By Eric M. Johnson
SEATTLE (Reuters) - Letters sent home by Kenneth Bae, a U.S. citizen imprisoned in North Korea for alleged crimes against the state, show a "new note of desperation," his sister said, as the United States seeks to prevent the Christian missionary from becoming a high-profile diplomatic bargaining chip.
Bae was sentenced in early May to 15 years of hard labor after North Korean authorities convicted him of what it said was an attempt at state subversion. Authorities there said the 44-year-old used his tourism business to form groups to overthrow the government.
Bae has been held since November, and his sentencing came amid acrimonious relations between Pyongyang and Washington over the reclusive state's nuclear aspirations.
"He is asking us directly and saying, 'My health is failing, I need help.' ... There is a new note of desperation," Bae's sister, Terri Chung, told Seattle NBC-affiliate King5 in an interview aired on Thursday.
Chung in the interview said she has received a batch of handwritten letters postmarked from Pyongyang in June from Bae, who suffers from diabetes, which may be causing blindness.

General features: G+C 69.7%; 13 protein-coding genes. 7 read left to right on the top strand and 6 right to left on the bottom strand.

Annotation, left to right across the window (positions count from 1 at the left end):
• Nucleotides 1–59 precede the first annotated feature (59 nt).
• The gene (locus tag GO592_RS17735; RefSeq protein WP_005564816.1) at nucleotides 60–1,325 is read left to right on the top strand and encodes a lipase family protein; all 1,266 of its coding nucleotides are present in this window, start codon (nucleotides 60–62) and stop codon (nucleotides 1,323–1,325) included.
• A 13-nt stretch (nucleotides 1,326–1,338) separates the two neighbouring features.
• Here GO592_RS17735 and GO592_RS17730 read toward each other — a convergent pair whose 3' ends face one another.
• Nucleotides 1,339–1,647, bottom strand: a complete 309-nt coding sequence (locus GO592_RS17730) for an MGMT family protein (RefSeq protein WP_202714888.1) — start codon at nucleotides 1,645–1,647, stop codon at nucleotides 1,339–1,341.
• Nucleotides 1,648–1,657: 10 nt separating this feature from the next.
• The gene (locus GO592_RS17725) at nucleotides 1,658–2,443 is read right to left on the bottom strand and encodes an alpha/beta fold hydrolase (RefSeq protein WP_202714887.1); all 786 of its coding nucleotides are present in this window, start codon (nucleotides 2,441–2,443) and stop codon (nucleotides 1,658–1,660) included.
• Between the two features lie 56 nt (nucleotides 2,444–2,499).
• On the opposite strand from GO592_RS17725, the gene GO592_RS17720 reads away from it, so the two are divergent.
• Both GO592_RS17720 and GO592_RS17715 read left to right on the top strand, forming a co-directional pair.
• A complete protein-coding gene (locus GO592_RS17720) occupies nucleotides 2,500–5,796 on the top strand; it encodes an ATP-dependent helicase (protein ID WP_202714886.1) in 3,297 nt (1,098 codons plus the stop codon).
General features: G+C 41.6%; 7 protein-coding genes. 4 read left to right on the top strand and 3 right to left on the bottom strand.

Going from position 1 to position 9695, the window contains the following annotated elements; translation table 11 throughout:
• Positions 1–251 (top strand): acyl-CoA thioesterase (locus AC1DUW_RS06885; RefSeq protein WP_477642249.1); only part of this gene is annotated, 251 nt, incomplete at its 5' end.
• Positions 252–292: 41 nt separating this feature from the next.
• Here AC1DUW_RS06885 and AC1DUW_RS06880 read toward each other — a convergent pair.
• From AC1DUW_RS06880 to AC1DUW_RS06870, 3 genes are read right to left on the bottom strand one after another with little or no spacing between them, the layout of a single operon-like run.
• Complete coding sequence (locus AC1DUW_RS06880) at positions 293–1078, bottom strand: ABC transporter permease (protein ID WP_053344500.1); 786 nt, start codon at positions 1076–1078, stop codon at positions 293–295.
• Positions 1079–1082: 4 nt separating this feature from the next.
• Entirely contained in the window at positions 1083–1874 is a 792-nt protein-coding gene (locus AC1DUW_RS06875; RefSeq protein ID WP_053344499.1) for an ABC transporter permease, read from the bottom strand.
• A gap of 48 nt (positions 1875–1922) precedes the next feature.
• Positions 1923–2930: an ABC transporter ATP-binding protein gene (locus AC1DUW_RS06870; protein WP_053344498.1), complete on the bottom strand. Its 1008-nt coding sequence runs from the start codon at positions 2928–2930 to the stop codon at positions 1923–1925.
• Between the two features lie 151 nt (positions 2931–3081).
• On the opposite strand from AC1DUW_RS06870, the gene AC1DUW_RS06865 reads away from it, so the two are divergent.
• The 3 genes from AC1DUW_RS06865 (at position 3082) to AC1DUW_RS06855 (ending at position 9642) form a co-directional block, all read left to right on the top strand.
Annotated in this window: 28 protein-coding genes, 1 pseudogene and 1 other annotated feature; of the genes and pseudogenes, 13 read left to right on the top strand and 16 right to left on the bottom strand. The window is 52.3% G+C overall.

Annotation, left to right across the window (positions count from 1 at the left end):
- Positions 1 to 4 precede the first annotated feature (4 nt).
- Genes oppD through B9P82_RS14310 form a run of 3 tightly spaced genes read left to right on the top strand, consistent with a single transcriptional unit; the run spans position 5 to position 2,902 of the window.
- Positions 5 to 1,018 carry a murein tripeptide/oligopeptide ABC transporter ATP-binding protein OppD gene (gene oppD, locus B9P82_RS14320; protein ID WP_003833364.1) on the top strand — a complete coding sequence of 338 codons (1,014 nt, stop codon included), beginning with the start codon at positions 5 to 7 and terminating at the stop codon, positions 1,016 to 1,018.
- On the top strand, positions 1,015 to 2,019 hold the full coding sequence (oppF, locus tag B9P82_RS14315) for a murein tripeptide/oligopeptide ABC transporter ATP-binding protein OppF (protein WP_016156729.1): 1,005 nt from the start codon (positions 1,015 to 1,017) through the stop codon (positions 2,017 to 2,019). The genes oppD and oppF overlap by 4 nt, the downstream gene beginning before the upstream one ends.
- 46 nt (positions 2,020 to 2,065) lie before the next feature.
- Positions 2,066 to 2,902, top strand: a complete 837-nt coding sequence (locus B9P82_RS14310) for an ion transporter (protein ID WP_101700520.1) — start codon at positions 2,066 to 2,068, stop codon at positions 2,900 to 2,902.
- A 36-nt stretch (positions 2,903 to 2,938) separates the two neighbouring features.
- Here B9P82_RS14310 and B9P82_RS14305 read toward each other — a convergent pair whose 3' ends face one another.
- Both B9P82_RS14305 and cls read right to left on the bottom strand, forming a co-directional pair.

Bae, looking thinner, appeared in an edited interview aired on CNN in early July wearing a dirty, blue-gray prison uniform, and he asked U.S. officials for help securing freedom and asked North Korean officials for forgiveness.
"Please don't lose hope," Chung said she has written in e-mail exchanges brokered by the State Department.
Bae is a naturalized U.S. citizen who was born in South Korea. He most recently lived in China.
North Korea has in the past used the release of high-profile American prisoners as a means of garnering a form of prestige or acceptance, rather than economic gain, portraying visiting dignitaries as paying homage to the country and its leader.
That pattern has complicated the response from U.S. lawmakers and the State Department, which has called for Bae's immediate release on "humanitarian grounds" but resisted sending high-profile envoys to negotiate, as it has done in the past.
"The more public action, the more government attention there is raises the value as a prisoner for Bae," said a Congressional aide familiar with diplomatic efforts, who declined to be named.
An Internet petition urging U.S. President Barack Obama to secure "Special Amnesty" for Bae has garnered roughly 4,000 signatures, and Bae's family plans a prayer vigil in Seattle on August 6. g
(Reporting by Eric Johnson; Editing by Greg McCune and Leslie Adler)